How do I know which cable modem to buy?

Cable modems use a common standard called Data Over Cable Service Interface Specification (DOCSIS). You may see “DOCSIS” followed by a number in the title when looking for modems. The DOCSIS version of the modem helps play into what max speeds that modem can achieve. If you have an older modem (DOCSIS 2.0), you can greatly increase your Internet speeds by upgrading to a new one with DOCSIS 3.0 which is the current industry standard of DOCSIS. So with that being said, how do you know which modem to buy?

Fortunately, most Internet Service Providers have a page on their website which tells you information about supported modems. For example, Xfinity has a page called the DOCSIS Device Information Center which has a list of Xfinity compatible modems that work on their network. All you have to do is choose which speed tier you’re on, and the list will update with all the modems that will support those speeds and their network.

Here is a list of some Internet Services Providers and their supported modems:

Is your ISP not listed? Just go on Google and search [Your Internet Provider] supported modems and you should find some pages to help point you in the right direction.

What is the best cable modem? – Recommended Modem and Router Setups

Since this post is focused on modems, I’m going to mainly talk about recommended modems. If you check out the links in the previous section which show the supported modems for various Internet Providers, two modems that constantly pop up are the ARRIS / Motorola SurfBoard SB6121 Modem and the ARRIS / Motorola SurfBoard SB6141 Modem. The Motorola SB6141 is shown in the first picture of this post (up at the top), and the Motorola SB6121 is pictured below.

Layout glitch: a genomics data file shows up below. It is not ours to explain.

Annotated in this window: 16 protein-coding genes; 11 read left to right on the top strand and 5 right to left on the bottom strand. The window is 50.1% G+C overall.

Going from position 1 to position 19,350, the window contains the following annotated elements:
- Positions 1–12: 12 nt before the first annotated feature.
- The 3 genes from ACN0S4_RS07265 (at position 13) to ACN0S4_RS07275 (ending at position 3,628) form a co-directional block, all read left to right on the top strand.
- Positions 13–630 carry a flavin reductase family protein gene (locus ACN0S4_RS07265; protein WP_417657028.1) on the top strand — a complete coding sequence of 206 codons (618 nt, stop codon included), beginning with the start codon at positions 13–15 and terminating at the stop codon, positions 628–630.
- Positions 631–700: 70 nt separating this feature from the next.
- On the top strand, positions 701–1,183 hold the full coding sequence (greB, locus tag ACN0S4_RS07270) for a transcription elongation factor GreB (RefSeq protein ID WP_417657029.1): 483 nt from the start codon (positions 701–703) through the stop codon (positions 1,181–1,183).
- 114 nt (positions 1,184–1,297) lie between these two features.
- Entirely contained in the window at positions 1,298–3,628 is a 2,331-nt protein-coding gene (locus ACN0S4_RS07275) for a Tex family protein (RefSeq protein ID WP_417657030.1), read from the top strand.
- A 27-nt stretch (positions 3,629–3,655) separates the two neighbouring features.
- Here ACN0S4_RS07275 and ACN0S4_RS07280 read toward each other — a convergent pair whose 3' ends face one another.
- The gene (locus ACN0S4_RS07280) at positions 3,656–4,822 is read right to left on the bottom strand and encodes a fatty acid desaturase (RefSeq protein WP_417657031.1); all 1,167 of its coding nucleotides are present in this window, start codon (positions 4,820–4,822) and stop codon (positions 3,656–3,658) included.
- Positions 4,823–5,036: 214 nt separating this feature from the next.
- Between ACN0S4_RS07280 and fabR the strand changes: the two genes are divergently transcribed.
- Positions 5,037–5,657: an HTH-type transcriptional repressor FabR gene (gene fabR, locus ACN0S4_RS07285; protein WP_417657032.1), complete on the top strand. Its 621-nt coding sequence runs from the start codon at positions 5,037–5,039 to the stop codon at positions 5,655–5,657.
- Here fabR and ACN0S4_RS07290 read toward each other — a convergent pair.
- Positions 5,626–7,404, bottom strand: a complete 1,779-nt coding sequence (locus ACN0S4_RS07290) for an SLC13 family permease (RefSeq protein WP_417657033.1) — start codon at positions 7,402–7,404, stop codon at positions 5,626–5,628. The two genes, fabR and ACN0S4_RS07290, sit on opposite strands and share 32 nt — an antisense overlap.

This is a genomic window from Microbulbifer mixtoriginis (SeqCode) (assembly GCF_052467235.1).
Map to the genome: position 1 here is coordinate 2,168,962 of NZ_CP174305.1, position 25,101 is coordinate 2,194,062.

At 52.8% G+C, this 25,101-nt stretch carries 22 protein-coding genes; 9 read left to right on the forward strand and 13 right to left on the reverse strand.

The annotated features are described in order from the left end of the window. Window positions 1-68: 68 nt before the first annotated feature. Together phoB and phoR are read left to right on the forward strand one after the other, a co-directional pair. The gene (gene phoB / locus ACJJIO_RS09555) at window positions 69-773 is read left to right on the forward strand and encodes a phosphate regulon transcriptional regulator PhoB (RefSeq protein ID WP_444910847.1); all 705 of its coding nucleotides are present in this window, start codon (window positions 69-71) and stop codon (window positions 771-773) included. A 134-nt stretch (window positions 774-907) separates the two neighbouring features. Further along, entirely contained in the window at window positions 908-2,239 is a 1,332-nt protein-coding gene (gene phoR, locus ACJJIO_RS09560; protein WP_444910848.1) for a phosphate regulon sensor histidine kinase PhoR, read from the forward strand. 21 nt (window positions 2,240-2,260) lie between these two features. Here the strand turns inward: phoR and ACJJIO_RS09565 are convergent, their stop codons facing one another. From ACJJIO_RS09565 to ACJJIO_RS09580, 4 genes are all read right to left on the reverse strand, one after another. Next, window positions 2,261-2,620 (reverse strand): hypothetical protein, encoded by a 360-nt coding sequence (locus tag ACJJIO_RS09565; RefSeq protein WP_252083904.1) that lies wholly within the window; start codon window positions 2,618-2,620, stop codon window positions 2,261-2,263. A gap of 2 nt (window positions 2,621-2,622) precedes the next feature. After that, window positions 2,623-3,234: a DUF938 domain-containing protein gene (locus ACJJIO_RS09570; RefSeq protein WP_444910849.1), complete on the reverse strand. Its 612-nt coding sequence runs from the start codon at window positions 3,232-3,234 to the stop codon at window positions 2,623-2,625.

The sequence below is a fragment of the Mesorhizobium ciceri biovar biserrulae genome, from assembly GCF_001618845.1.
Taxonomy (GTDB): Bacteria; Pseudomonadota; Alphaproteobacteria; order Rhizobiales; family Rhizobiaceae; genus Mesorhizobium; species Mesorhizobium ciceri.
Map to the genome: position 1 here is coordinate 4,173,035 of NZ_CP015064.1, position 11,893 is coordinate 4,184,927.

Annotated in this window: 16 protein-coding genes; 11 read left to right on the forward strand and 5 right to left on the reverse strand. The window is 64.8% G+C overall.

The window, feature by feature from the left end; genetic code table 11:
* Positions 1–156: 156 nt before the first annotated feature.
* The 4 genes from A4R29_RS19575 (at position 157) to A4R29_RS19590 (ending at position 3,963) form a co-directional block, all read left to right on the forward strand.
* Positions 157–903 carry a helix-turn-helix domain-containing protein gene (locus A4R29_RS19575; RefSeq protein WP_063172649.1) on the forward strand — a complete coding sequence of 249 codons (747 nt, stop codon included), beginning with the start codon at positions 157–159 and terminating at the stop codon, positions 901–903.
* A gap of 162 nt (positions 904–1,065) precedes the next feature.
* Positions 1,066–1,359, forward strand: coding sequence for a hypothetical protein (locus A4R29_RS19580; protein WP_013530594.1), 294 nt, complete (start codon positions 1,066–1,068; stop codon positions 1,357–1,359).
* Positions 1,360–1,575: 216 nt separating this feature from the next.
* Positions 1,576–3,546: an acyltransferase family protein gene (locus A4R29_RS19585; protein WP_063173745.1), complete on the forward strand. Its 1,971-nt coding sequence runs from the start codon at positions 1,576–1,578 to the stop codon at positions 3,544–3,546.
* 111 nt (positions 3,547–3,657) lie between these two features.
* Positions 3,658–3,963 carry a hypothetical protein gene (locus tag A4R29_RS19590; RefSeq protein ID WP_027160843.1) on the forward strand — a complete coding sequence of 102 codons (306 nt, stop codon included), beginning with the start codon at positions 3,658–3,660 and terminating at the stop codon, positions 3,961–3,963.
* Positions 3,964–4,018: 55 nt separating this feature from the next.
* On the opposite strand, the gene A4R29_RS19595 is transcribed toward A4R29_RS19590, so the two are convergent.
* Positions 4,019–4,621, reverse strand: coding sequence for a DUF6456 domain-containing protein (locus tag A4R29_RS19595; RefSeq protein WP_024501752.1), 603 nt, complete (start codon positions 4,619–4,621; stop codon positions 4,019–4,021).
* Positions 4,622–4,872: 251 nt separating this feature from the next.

These are both DOCSIS 3.0 certified as I mentioned earlier. The Motorola SB6121 supports download speeds up to 172 Mbps and upload speeds up to 131 Mbps. The SB6141 supports even faster download speeds up to 343 Mbps and the same upload speeds up to 131 Mbps as the SB6121. I strongly recommend either of these modems! I’ve setup and used both (in different environments) for several months now. My Internet is running faster than ever, it hasn’t dropped out since I installed it (it used to drop out 1-2 times a week with my rental modem), and I own the modem which is the best part. Besides, with a combined 13,000 customer reviews with an average rating of 4.5 out of 5 stars between the two modems on Amazon, they obviously are two of the best cable modems out there right now.

Don’t want either of those modems? Go ahead and search for other cable modems on Amazon. Or, if you’re searching for a router, you can see routers on Amazon.

Also, this TP-LINK TL-WR841N Wireless N300 Home Router is rated 4.4 stars out of 5 with over 5,000 customer reviews which is insanely good considering it’s only around $19 if you need a router to pair with your modem.

Internet Speeds

The Internet speeds I am achieving are much, much better ever since I ditched my rental modem and bought my own. Here are a couple modem and router setups I have, the speed of my Internet plan, and the speeds I’m achieving with that setup: